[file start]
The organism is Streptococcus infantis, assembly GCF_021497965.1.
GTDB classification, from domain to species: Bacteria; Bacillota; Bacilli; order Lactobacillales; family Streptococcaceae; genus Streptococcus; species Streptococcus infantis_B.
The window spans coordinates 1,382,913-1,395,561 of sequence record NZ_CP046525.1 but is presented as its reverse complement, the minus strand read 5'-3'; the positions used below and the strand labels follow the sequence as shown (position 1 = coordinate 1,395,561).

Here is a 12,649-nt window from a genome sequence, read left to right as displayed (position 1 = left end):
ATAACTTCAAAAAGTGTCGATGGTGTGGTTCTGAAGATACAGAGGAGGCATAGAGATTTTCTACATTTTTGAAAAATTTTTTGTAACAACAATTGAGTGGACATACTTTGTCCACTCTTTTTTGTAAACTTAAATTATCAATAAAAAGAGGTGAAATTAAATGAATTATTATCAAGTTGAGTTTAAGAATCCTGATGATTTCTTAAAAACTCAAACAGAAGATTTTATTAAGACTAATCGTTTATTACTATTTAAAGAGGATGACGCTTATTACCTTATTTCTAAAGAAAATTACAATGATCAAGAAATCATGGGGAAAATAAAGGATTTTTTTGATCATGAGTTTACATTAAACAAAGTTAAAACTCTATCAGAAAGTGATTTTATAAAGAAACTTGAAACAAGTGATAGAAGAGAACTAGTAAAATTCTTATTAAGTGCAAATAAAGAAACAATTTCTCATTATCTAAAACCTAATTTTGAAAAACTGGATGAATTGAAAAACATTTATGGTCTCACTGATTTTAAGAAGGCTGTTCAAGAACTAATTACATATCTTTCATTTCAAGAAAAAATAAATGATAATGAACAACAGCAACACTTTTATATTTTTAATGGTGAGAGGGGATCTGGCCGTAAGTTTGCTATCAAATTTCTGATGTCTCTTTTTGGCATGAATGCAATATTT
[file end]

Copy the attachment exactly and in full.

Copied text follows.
The organism is Streptococcus infantis, assembly GCF_021497965.1.
GTDB classification, from domain to species: Bacteria; Bacillota; Bacilli; order Lactobacillales; family Streptococcaceae; genus Streptococcus; species Streptococcus infantis_B.
The window spans coordinates 1,382,913-1,395,561 of sequence record NZ_CP046525.1 but is presented as its reverse complement, the minus strand read 5'-3'; the positions used below and the strand labels follow the sequence as shown (position 1 = coordinate 1,395,561).

Here is a 12,649-nt window from a genome sequence, read left to right as displayed (position 1 = left end):
ATAACTTCAAAAAGTGTCGATGGTGTGGTTCTGAAGATACAGAGGAGGCATAGAGATTTTCTACATTTTTGAAAAATTTTTTGTAACAACAATTGAGTGGACATACTTTGTCCACTCTTTTTTGTAAACTTAAATTATCAATAAAAAGAGGTGAAATTAAATGAATTATTATCAAGTTGAGTTTAAGAATCCTGATGATTTCTTAAAAACTCAAACAGAAGATTTTATTAAGACTAATCGTTTATTACTATTTAAAGAGGATGACGCTTATTACCTTATTTCTAAAGAAAATTACAATGATCAAGAAATCATGGGGAAAATAAAGGATTTTTTTGATCATGAGTTTACATTAAACAAAGTTAAAACTCTATCAGAAAGTGATTTTATAAAGAAACTTGAAACAAGTGATAGAAGAGAACTAGTAAAATTCTTATTAAGTGCAAATAAAGAAACAATTTCTCATTATCTAAAACCTAATTTTGAAAAACTGGATGAATTGAAAAACATTTATGGTCTCACTGATTTTAAGAAGGCTGTTCAAGAACTAATTACATATCTTTCATTTCAAGAAAAAATAAATGATAATGAACAACAGCAACACTTTTATATTTTTAATGGTGAGAGGGGATCTGGCCGTAAGTTTGCTATCAAATTTCTGATGTCTCTTTTTGGCATGAATGCAATATTT